Summer’s Gone Cold for Networks
Summer has cast a gray cloud on the major TV networks. Most are suffering double-digit drops from last year as top cable networks score with original dramas.
The three weeks ending July 5 were the major broadcast networks' lowest-rated in history. The combined four-network average was 20.2 million viewers for the week ending July 5.
But they're rearming for a late-summer push that includes a 10th-anniversary prime-time comeback of Who Wants to Be a Millionaire and More to Love, a plus-size dating show.
TV did get a bounce from coverage of Michael Jackson's death over the past two weeks, and Fox's So You Think You Can Dance and ABC's Wipeout have scored among younger viewers.
NBC's America's Got Talent is again shaping up to be the summer's top draw. Averaging more than 11 million viewers, it's "a formidable player," says analyst Shari Anne Brill of media buyer Carat USA. "But beyond that, I can't think of anything that's been significant" on the major networks, and no new show has broken through. "It's been cable's time to bask in the sunlight."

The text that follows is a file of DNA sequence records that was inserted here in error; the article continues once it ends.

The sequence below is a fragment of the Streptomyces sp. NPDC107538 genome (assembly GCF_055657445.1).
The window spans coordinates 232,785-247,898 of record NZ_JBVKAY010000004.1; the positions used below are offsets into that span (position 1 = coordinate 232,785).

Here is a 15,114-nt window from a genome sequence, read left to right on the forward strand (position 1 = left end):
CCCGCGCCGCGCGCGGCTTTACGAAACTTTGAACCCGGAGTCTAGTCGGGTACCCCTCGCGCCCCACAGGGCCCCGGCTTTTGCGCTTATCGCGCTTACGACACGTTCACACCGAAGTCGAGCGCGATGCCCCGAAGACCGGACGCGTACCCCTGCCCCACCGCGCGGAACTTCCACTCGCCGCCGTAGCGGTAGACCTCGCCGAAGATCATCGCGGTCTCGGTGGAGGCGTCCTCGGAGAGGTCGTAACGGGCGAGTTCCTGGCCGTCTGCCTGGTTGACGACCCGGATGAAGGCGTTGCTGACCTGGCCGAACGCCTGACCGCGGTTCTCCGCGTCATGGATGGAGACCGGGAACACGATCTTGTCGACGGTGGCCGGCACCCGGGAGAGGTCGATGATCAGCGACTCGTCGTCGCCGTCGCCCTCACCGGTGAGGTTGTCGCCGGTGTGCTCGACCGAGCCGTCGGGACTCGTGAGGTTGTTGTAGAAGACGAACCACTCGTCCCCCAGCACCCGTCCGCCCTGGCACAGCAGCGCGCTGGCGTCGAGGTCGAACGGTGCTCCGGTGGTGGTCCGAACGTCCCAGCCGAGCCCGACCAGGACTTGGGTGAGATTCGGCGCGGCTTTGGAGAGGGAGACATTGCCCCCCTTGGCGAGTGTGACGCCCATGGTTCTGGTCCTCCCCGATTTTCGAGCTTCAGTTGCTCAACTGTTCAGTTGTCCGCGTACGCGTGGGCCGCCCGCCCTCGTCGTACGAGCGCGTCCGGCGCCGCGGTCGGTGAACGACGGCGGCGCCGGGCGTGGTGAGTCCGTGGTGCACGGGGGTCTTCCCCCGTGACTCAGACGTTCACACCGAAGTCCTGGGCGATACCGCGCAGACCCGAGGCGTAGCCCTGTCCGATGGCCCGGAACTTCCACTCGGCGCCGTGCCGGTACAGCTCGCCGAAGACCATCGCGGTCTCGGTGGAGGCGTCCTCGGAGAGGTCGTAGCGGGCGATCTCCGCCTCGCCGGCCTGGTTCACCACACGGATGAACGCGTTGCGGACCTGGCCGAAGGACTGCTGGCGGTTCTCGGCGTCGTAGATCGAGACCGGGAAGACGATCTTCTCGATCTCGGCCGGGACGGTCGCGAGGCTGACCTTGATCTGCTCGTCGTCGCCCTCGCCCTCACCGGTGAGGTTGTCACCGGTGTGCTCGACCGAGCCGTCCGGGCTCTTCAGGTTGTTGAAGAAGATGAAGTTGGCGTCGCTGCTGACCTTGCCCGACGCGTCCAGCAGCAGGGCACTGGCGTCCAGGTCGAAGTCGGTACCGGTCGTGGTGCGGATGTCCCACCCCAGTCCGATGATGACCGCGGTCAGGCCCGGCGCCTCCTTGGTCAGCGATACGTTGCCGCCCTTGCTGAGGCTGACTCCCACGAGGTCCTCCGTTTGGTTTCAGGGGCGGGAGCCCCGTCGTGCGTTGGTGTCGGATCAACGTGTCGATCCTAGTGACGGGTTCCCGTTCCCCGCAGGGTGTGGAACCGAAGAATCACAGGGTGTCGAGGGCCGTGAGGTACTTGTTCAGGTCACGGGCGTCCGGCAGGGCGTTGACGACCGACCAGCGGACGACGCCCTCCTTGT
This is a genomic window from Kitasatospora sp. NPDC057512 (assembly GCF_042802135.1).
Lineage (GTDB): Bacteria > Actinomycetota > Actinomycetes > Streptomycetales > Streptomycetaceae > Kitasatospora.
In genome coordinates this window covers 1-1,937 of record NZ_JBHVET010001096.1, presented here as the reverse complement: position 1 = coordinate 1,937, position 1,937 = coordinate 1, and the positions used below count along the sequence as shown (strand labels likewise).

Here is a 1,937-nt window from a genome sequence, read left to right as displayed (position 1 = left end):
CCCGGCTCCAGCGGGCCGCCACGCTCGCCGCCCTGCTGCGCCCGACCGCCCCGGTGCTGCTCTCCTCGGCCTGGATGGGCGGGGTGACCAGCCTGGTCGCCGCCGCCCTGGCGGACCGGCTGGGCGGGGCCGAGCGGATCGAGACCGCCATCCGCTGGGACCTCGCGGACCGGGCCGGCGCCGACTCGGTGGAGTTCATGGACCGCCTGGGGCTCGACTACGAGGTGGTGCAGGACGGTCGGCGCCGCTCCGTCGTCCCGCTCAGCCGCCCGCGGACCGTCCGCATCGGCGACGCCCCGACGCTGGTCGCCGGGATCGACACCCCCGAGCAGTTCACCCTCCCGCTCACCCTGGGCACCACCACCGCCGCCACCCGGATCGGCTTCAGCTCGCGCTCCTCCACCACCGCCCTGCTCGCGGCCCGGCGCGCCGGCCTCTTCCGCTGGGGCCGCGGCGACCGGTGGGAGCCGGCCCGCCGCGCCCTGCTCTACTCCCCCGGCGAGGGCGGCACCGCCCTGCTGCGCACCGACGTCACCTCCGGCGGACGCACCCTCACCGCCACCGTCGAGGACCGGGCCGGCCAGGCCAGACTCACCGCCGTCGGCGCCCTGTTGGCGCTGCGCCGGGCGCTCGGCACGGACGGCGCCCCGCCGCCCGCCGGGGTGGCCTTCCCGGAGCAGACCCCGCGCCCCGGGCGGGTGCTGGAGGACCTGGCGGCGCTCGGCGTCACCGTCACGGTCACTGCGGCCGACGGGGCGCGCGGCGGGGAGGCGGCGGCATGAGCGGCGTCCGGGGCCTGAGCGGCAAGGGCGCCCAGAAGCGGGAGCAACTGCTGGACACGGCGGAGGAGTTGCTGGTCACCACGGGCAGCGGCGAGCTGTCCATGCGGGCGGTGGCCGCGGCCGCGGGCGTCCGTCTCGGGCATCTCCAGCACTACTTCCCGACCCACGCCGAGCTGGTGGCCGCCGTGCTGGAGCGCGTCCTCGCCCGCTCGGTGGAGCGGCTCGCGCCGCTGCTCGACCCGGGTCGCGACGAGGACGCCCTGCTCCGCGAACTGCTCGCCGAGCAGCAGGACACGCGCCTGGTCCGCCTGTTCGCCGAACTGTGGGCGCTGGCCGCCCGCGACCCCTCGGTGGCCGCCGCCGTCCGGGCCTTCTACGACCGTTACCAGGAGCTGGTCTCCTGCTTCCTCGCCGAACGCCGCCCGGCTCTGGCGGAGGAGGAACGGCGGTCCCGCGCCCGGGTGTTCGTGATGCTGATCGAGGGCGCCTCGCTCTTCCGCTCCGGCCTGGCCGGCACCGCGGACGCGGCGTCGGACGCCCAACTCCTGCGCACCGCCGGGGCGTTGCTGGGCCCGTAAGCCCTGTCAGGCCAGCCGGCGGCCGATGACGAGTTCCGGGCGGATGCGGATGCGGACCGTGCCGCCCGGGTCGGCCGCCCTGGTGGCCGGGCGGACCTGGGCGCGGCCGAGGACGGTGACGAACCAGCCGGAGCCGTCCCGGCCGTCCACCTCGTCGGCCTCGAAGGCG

TNT's The Closer and USA's Burn Notice and Royal Pains usually score more viewers than the handful of low-wattage dramas, including Merlin, The Listener, The Philanthropist and Mental, trotted out by the bigger networks.
Wednesdays offer a "reality-show smackdown" with Talent, Dance and Wipeout, says NBC reality chief Paul Telegdy, proving "TV is alive and kicking when America sees shows it wants to watch." But elsewhere, "it's tough to get noticed."
NBC got less-than-stellar results from I'm a Celebrity Get Me Out of Here and last week's Great American Road Trip. Talent expands to three hours a week, and a live format, on Aug. 4.
But there's hope for a handful of newcomers aimed at bridging the gap between summer and the Sept. 21 start of the new TV season. CBS' Big Brother began its 11th cycle Thursday with 6.8 million viewers, up from last year's opener. And ABC expects a decent turnout for Regis Philbin's return to Millionaire, which last aired in prime time in 2002.
"We'll use it to launch our next batch of summer series, and that will hopefully give us a promotional base going into the fall," says ABC executive vice president Jeff Bader.